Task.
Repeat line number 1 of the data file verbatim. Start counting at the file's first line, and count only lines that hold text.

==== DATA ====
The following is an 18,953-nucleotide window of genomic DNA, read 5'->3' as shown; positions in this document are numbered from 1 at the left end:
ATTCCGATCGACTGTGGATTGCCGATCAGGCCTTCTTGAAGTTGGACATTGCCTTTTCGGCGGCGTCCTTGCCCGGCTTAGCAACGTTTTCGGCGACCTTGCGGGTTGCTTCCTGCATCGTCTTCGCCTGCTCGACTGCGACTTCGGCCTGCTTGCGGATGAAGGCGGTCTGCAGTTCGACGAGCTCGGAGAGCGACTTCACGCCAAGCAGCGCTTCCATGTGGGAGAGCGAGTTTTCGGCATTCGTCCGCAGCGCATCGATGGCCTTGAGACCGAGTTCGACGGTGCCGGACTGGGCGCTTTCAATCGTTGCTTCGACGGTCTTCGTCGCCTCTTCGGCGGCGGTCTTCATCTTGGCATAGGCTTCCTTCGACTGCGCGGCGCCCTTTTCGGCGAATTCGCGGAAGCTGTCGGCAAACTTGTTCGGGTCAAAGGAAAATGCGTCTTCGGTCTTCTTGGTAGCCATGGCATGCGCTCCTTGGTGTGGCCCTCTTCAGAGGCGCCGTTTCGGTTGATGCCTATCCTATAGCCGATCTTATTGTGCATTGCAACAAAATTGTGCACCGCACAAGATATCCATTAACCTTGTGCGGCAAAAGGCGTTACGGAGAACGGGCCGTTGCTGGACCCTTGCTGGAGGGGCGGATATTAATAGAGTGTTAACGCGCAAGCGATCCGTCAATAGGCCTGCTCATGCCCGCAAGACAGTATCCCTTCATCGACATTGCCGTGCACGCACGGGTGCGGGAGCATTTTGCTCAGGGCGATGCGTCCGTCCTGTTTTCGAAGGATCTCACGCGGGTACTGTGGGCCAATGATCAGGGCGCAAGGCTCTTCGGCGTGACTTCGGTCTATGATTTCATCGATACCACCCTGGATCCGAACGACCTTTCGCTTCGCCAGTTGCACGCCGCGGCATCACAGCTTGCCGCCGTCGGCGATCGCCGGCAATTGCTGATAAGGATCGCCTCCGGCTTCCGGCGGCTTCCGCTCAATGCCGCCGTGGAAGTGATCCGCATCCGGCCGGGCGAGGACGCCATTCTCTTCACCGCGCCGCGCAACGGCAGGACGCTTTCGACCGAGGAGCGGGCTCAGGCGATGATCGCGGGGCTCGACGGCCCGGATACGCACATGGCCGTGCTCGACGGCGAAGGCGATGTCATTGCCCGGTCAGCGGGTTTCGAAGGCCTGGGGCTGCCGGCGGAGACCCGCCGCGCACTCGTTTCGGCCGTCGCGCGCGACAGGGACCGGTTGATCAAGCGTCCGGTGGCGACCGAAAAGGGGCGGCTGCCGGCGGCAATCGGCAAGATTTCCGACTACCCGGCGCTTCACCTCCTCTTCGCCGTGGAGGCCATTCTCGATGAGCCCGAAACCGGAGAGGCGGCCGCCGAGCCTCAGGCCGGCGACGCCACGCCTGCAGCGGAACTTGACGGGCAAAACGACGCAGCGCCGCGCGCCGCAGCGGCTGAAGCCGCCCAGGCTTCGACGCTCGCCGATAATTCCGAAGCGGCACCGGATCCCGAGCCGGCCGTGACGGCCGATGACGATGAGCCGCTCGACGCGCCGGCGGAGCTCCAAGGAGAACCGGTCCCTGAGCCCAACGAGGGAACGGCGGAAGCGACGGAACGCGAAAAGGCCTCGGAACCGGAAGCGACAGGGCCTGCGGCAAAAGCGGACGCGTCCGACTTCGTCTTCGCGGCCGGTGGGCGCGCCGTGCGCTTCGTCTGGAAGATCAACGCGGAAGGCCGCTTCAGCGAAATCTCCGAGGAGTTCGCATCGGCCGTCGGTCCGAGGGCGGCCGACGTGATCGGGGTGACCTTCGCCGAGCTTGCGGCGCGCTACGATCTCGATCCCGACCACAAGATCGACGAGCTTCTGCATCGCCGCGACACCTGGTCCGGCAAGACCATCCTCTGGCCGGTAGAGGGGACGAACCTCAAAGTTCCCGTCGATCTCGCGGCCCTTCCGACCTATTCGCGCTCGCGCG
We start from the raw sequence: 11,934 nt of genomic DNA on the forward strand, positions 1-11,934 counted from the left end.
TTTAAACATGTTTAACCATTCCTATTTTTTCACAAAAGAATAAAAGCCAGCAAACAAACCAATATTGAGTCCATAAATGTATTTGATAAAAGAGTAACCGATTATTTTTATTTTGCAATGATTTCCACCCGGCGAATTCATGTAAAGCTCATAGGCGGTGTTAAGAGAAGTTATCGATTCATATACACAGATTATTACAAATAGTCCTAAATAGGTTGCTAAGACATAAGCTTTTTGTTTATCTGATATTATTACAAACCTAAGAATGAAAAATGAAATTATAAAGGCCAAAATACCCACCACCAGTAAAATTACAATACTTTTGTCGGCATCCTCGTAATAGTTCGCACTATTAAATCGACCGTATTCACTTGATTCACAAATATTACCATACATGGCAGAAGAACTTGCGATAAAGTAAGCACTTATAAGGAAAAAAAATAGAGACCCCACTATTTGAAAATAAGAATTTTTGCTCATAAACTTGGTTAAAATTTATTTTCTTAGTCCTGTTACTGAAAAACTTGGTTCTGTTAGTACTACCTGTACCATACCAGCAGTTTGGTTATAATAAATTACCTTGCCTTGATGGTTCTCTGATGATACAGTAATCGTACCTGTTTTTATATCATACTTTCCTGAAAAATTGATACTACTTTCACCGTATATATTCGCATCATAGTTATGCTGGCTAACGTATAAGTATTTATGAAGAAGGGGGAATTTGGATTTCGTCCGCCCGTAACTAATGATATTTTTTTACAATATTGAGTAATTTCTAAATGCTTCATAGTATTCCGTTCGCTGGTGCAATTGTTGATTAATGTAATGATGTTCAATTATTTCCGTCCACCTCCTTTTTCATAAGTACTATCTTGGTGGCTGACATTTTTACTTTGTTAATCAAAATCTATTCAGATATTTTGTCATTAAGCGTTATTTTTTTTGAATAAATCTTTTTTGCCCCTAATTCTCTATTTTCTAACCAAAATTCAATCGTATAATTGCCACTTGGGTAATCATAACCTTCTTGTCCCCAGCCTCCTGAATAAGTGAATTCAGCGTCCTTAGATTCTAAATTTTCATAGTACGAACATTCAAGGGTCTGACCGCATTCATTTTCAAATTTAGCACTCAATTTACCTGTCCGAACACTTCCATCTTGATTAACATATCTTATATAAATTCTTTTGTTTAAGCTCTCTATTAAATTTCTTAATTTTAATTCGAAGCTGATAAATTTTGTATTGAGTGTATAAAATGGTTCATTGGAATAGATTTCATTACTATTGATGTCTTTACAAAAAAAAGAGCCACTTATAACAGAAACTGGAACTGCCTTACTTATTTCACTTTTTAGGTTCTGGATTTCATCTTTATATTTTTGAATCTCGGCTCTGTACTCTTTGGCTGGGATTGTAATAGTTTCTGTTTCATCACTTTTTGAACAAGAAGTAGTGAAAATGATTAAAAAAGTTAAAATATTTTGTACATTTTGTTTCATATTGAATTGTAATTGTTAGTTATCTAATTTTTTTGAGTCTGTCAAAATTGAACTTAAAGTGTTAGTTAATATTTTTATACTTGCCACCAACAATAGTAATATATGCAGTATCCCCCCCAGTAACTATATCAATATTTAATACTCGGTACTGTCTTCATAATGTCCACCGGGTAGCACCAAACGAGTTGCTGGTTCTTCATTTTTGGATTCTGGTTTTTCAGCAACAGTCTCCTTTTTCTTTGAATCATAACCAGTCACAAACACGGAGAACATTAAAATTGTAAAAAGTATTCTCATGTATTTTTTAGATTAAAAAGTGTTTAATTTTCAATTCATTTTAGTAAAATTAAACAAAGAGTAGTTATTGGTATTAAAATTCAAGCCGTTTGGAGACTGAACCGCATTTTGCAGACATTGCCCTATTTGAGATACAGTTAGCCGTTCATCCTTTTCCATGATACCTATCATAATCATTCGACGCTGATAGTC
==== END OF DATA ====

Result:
The following is an 18,953-nucleotide window of genomic DNA, read 5'->3' as shown; positions in this document are numbered from 1 at the left end: